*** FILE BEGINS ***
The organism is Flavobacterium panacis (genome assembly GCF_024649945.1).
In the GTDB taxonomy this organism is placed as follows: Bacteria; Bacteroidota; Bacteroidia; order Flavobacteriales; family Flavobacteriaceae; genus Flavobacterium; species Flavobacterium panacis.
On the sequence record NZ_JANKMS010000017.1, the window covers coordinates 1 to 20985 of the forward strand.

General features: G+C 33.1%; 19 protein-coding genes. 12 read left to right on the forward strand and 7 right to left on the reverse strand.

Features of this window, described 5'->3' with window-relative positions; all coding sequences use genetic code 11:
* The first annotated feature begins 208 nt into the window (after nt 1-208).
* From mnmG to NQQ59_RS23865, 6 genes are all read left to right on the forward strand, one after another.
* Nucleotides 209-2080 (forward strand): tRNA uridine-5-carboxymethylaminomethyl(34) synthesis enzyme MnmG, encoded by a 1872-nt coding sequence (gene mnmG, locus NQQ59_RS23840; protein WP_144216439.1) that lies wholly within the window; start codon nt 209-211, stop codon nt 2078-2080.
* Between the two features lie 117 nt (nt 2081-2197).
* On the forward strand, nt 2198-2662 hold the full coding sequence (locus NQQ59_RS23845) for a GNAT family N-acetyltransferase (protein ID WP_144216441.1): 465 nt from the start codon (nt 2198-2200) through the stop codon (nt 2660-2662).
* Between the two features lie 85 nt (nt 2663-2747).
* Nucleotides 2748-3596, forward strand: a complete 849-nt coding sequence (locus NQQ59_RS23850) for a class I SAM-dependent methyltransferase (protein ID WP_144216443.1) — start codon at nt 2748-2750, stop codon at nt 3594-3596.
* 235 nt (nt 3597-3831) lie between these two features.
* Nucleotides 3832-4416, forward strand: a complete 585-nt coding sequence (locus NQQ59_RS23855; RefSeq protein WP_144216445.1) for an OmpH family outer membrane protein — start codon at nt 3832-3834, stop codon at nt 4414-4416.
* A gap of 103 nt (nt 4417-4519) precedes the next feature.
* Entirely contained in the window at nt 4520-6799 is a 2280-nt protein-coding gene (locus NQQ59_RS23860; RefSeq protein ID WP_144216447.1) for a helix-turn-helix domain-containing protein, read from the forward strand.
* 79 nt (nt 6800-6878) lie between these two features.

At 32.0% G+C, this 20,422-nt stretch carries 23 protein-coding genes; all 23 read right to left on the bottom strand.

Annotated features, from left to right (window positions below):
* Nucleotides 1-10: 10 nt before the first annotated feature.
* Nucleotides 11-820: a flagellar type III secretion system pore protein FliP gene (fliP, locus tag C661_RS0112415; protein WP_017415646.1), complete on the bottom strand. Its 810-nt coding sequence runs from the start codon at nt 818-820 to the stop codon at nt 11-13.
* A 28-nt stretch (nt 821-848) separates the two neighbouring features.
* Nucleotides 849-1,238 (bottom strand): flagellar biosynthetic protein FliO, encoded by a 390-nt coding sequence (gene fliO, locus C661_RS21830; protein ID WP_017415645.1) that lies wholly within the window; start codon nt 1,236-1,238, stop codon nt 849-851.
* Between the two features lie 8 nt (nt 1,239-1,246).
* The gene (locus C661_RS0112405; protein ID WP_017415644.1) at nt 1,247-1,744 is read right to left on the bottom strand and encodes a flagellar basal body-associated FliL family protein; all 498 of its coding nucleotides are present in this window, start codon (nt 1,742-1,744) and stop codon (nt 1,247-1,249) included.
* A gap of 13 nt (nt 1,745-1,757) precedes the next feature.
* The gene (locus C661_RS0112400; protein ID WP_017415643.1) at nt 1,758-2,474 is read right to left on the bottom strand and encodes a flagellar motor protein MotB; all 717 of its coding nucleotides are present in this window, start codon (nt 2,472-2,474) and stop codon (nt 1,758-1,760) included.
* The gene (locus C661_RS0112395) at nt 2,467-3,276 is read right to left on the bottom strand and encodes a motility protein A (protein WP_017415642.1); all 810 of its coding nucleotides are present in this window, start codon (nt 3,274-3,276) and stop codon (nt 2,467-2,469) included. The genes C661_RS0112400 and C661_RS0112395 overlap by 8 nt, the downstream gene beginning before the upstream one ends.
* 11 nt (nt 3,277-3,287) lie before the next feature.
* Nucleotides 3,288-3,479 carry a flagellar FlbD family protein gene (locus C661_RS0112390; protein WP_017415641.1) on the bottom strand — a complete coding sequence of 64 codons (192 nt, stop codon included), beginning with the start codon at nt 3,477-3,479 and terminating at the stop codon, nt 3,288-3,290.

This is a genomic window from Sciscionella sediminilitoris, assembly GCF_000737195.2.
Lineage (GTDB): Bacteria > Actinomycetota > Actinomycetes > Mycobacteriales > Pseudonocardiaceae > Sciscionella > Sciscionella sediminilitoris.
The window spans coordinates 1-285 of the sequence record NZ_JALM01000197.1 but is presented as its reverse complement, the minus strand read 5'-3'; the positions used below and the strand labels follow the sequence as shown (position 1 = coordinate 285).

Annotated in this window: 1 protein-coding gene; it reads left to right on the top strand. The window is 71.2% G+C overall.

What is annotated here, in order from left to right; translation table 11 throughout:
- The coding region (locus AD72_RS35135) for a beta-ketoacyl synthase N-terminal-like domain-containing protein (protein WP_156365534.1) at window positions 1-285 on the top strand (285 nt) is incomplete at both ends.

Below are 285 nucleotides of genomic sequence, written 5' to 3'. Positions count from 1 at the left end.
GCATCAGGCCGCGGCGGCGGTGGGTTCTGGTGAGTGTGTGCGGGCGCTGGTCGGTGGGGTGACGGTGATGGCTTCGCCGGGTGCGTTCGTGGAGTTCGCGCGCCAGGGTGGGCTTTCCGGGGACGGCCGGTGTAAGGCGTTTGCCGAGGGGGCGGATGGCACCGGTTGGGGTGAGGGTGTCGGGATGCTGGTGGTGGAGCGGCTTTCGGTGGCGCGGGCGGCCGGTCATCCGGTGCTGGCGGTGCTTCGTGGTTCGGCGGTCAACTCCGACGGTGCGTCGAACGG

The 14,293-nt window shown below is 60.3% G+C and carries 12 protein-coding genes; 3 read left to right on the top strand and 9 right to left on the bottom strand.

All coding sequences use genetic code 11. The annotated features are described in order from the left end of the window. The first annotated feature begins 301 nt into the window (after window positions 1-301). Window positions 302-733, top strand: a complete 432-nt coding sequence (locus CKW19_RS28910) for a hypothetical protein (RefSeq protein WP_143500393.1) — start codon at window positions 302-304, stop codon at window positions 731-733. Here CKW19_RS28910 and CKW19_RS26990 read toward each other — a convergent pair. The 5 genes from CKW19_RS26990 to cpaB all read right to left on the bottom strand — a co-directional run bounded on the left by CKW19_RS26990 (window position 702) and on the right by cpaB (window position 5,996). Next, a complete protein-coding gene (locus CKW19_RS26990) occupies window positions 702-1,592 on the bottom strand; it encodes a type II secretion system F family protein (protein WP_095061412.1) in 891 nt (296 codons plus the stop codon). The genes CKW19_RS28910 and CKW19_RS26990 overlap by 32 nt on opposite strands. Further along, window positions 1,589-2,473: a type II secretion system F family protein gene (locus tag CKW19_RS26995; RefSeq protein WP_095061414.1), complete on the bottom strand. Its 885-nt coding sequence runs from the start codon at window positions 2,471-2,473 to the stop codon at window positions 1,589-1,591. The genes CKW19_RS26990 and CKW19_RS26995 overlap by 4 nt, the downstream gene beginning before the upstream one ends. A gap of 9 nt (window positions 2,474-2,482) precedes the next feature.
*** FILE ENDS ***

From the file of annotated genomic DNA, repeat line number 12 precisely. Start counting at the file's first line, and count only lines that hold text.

* Nucleotides 2748-3596, forward strand: a complete 849-nt coding sequence (locus NQQ59_RS23850) for a class I SAM-dependent methyltransferase (protein ID WP_144216443.1) — start codon at nt 2748-2750, stop codon at nt 3594-3596.